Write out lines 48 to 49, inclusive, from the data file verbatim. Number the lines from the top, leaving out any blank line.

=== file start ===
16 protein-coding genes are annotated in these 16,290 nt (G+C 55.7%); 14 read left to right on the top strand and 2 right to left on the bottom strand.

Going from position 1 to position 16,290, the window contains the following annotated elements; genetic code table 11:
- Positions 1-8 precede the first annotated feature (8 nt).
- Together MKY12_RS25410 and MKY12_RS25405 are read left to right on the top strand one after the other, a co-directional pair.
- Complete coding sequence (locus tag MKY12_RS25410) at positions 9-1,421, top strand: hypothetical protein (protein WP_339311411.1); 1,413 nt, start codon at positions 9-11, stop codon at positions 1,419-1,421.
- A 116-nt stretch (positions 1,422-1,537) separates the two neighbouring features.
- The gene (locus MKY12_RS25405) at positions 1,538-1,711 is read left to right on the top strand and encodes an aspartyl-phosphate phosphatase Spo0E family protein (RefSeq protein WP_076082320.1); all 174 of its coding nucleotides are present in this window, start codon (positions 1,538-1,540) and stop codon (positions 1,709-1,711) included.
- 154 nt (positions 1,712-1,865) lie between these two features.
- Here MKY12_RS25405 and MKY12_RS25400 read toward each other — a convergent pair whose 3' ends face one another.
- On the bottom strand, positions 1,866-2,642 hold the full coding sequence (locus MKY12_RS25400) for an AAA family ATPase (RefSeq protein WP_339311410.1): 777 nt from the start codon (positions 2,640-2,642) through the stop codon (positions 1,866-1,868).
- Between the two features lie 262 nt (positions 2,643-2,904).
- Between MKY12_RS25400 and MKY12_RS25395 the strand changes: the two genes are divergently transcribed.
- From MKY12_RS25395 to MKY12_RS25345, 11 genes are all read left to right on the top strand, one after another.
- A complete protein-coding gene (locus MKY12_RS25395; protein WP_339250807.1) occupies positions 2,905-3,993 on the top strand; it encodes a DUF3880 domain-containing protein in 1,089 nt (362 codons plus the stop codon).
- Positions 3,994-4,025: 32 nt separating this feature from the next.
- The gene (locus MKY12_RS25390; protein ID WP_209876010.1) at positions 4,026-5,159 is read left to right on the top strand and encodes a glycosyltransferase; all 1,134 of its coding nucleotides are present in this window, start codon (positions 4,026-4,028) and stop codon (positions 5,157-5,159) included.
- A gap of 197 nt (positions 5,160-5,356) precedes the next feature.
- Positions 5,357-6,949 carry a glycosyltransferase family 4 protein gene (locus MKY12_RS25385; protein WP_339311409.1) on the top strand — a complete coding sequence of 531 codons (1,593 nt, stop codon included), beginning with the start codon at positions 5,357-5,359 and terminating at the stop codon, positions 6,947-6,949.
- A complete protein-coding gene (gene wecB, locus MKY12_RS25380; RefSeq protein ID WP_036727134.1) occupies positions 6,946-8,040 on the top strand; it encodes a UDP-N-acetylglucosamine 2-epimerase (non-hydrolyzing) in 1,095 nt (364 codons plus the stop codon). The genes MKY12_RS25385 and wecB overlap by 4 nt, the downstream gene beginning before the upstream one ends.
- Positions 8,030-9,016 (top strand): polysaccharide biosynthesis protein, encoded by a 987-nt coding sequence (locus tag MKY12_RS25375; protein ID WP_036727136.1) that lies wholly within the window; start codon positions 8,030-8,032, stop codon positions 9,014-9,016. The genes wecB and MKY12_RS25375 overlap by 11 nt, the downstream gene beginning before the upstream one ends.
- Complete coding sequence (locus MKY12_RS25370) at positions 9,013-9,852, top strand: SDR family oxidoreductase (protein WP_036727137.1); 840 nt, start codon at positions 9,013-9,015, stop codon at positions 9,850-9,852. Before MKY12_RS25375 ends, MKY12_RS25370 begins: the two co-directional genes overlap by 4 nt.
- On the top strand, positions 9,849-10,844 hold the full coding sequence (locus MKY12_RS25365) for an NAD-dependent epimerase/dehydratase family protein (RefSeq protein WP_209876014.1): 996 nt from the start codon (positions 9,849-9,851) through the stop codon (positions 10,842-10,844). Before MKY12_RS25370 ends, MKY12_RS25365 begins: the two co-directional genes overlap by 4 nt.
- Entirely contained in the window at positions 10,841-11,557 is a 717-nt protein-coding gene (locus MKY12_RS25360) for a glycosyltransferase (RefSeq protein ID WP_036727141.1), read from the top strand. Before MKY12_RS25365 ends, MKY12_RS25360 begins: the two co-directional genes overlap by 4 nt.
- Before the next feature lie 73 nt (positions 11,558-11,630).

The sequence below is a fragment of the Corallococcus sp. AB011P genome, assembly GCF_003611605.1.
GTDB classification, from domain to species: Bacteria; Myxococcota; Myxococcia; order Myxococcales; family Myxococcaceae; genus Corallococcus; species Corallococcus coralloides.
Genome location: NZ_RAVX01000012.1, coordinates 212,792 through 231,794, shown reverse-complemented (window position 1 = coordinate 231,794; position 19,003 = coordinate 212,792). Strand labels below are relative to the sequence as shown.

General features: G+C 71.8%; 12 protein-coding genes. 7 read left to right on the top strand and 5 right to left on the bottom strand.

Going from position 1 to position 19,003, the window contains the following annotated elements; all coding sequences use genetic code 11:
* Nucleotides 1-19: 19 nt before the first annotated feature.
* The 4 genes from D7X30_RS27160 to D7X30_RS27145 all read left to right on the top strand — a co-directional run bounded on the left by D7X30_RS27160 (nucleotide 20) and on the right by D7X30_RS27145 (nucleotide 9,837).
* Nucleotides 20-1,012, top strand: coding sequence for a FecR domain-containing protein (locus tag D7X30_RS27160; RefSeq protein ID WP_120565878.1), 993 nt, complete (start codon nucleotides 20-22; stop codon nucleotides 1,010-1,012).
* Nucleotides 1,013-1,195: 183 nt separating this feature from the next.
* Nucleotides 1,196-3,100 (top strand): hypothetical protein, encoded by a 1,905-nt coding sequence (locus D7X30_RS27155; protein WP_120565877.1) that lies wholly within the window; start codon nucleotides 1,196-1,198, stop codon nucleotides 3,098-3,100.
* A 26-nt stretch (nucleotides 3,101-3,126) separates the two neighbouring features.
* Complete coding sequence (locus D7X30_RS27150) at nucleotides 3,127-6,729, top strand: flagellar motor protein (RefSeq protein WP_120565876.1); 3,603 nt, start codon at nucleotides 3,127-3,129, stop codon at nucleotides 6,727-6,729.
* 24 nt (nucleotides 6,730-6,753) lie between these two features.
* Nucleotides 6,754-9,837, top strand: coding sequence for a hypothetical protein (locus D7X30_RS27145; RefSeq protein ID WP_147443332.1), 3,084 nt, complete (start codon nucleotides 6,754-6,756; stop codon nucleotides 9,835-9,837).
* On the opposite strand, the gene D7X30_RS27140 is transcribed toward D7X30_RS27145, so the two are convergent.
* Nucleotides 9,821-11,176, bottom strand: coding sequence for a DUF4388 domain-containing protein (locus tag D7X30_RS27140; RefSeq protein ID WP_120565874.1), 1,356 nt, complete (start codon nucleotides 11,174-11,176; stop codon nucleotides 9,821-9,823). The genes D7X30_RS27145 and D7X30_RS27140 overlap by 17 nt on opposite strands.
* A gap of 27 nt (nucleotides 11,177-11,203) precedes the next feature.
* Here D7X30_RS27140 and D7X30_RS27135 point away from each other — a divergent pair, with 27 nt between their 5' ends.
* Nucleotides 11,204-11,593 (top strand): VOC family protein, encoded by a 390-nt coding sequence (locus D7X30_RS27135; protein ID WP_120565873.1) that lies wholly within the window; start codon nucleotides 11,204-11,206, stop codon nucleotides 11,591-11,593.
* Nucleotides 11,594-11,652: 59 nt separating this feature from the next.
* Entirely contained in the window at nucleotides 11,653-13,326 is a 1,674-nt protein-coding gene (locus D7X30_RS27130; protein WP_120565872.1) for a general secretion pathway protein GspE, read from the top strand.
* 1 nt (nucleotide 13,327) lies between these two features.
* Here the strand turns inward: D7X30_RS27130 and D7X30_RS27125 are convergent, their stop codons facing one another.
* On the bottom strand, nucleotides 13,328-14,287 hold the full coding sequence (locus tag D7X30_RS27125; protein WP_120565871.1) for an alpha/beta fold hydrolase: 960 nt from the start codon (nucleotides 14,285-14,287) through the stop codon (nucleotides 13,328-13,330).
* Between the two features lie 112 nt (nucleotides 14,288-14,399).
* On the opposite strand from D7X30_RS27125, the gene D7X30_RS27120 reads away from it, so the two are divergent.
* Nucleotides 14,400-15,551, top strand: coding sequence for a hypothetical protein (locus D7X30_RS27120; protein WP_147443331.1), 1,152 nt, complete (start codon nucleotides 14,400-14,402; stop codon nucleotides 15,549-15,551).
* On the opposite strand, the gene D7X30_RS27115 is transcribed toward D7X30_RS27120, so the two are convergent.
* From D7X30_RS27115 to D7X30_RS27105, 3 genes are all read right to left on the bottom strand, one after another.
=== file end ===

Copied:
* On the bottom strand, nucleotides 13,328-14,287 hold the full coding sequence (locus tag D7X30_RS27125; protein WP_120565871.1) for an alpha/beta fold hydrolase: 960 nt from the start codon (nucleotides 14,285-14,287) through the stop codon (nucleotides 13,328-13,330).
* Between the two features lie 112 nt (nucleotides 14,288-14,399).